“A leaked document in Qatar’s embassy and a letter to Qatari Foreign Minister Mohammed bin Abdulrahman Al Thani on October 26, 2016, show Mohammed bin Salman and Mohammed bin Zayed’s support for certain key al-Qaeda members in the Arabian Peninsula,” Arabic language al-Badil newspaper wrote.
Based on the documents, US Treasury Undersecretary for Terrorism and Financial Intelligence said that the Saudi and Abu Dhabi crown princes have established continued contacts with two Yemeni nationals, namely Ali Abkar al-Hassan and Abdollah Faisal Ahdal, who are on the US blacklist of most wanted terrorists.
The documents also revealed the detailed activities and operations of the two Yemeni nationals in support of the al-Qaeda and the ISIL as well as Saudi Intelligence Chief Khalid bin Ali bin Abdullah al-Humaidan’s financial support for them.
The documents were revealed after a new report released by a British think tank on Wednesday said that Saudi Arabia is the “foremost” foreign funder of Islamist extremism in the UK and other western countries.
The Henry Jackson Society — a right-wing think tank — said that overseas funding primarily from the governments and private charities of Persian Gulf countries has a “clear and growing link” to the onslaught of violence the UK and other western states.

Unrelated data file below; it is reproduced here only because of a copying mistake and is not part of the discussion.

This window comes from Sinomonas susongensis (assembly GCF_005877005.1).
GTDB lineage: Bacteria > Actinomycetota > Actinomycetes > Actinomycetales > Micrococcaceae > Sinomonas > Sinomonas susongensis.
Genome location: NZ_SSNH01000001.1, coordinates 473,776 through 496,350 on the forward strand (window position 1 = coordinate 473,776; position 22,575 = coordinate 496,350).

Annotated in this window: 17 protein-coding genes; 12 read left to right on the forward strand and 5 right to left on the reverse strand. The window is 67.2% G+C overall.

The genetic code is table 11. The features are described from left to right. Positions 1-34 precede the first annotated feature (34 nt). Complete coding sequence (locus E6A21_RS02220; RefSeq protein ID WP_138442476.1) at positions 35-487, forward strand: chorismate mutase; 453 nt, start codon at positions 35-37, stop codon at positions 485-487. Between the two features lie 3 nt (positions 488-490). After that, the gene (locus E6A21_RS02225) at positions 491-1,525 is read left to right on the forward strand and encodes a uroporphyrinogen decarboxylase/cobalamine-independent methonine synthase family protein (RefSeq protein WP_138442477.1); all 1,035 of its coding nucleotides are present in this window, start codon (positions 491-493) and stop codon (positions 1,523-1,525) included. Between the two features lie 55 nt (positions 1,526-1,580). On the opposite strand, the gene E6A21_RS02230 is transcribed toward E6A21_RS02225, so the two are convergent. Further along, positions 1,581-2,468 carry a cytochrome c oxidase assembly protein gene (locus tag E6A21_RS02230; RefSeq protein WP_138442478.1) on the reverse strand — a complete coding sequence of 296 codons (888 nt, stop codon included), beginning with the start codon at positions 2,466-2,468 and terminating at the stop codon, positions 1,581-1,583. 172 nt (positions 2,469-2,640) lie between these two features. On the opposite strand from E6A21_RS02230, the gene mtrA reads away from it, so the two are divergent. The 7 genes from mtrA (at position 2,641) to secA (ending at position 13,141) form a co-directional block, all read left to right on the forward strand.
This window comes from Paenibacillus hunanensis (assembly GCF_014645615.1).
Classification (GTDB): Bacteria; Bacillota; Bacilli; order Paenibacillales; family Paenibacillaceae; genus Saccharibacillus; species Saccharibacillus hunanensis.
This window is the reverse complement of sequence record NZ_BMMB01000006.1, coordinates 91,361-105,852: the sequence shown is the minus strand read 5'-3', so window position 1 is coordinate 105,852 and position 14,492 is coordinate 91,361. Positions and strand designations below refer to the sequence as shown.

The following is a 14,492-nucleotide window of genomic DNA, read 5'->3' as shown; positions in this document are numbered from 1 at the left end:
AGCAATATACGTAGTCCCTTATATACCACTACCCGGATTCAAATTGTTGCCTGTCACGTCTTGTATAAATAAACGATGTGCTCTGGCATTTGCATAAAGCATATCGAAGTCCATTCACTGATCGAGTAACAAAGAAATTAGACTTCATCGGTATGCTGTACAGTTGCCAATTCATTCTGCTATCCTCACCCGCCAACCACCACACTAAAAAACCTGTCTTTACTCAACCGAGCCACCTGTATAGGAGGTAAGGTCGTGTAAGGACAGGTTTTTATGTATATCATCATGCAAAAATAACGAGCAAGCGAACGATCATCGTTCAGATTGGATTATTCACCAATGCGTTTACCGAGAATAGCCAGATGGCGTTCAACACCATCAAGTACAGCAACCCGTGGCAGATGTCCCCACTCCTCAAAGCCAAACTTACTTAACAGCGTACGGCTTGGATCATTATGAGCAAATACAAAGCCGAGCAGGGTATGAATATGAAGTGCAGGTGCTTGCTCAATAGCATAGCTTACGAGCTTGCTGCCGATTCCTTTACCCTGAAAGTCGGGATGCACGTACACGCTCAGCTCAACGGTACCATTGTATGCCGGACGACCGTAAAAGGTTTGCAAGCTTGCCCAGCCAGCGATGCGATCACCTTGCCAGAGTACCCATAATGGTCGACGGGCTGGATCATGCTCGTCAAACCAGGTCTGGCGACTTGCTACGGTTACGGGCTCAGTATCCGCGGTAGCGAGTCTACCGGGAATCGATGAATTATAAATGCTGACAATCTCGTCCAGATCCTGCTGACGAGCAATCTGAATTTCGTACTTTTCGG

The group estimated that the Saudi government and charities spent an estimated $4 billion exporting Saudi Arabia’s strict interpretation of Islam, known as Wahhabism (also practiced by ISIL and other terrorist groups), worldwide in 2015, up from $2 billion in 2007. In 2015, there were 110 mosques in the UK practicing Salafism and Wahhabism compared to 68 in 2007. The money is primarily funneled through mosques and Islamic schools in Britain, according to the report.
“Influence has also been exerted through the training of British Muslim religious leaders in Saudi Arabia, as well as the use of Saudi textbooks in a number of the UK’s independent Islamic schools,” the report said.
Although many Western countries, including the United States, have acknowledged the threat of foreign terrorist financing, Britain “has seen far less of a response from policy makers supporting moves to tackle the challenge of foreign-funded Islamist extremism,” the report said.